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Dia Al-Azzawi

This video brought to you by Tate.org.uk

Having moved to the UK in 1976, artist Dia Al-Azzawi found that by viewing Iraq from afar, he could understand more about Iraqi and Arabic culture than if he had remained there. Al-Azzawi's vast drawing Sabra and Shatila Massacre 1982-3 is an example of work that arose from this process of observation. Here Al-Azzawi explains how working from imagination, he depicted the painting's scenes of chaos in a semi-abstract style to create a work that is not a propaganda piece, but which documents a tragedy.

Created by Tate.

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  • purple pi purple style avatar for user moffatp
    what was the Sabra and Shatila Massacre?
    (2 votes)
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    • leaf green style avatar for user Camille @ Tate
      The Sabra and Shatila Massacre took place in 1982. Over the course of several days and kept under guard by the Israeli Defence Force, hundreds of Palestinian refugees were killed by a group of Lebanese Christians in Beirut. The artist's work is an attempt to convey the feelings of chaos and horror of such an event. Do you get that impression from his painting?
      (3 votes)

Video transcript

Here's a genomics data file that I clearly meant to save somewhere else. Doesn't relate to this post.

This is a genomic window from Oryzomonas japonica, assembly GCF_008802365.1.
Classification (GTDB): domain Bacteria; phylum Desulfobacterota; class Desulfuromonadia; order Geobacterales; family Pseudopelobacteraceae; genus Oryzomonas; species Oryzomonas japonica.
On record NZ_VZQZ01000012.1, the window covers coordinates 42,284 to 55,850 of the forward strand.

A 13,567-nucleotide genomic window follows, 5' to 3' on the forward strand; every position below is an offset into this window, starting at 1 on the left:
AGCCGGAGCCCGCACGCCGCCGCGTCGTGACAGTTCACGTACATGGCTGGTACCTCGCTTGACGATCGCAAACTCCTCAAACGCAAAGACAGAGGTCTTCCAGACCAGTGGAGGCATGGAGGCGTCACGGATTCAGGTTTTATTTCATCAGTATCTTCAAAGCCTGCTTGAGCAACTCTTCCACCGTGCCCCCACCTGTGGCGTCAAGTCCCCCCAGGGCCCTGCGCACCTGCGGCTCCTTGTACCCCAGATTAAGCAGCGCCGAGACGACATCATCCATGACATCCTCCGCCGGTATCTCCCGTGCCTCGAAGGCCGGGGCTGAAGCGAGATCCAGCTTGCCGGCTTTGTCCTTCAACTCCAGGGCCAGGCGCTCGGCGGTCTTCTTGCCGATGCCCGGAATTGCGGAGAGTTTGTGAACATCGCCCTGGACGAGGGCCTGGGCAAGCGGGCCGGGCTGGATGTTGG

I'm there i sowwy artist originally from Iraq living in London since 1976 my interest in art go back to my childhood after I study archaeology then I decided to go and study more art or particular paintings from 1976 when I'm here I became more interested in printing what I'm trying actually to go back a little bit to my roots of culture as Iraqi at the same time it gave me opportunity to look to my culture from abroad in a way it's a new window for example when I was living in Iraq I thought I have everything in a sense when I left and came to London Iraq becomes like a small village I managed to get more knowledge about my culture about my history when I'm here rather than when I was in Baghdad this is the painting which I am working with the last two months this is some of the models which I did as the idea to enlarge it to endure this when this kind of work for example to produce this one in marble the two meters this is also another piece which I did for missing missing a friend this is about also of some event which killed the years ago and in that sense which I try to adjust to keep the space empty to mention that as they are no no longer exist comparing to this one there and you can see here my influence of my work as a painter using different colors and the descriptions the challenge I think to have produce to produce a large piece the great challenge than the small one you can't control when you have a small one but when you have a piece a piece a large piece then you have to think about it in terms of composition in terms of the various element which you can put together I mean for example for any success painting if you have it on the wall should be in the eyes go around without in a way your eyes escaping to the other painting the painting which acquired recently from meditate the titleist sobriety learn a second from the beginning I thought to produce a painting which suggests the tragedy of violence the contrast and interrelation between death and life the tragedy and this particular massacres most of the people than the innocent men and women children estimated more than three thousand people killed in one night I try to produce something which is not a propaganda innocence it's documenting of a tragedy the in a way is the whole world is very small such a small village does mean if I can give you some influence from my culture and you give me yours this is what we supposed to heart now this is a human creativity which can belong to anybody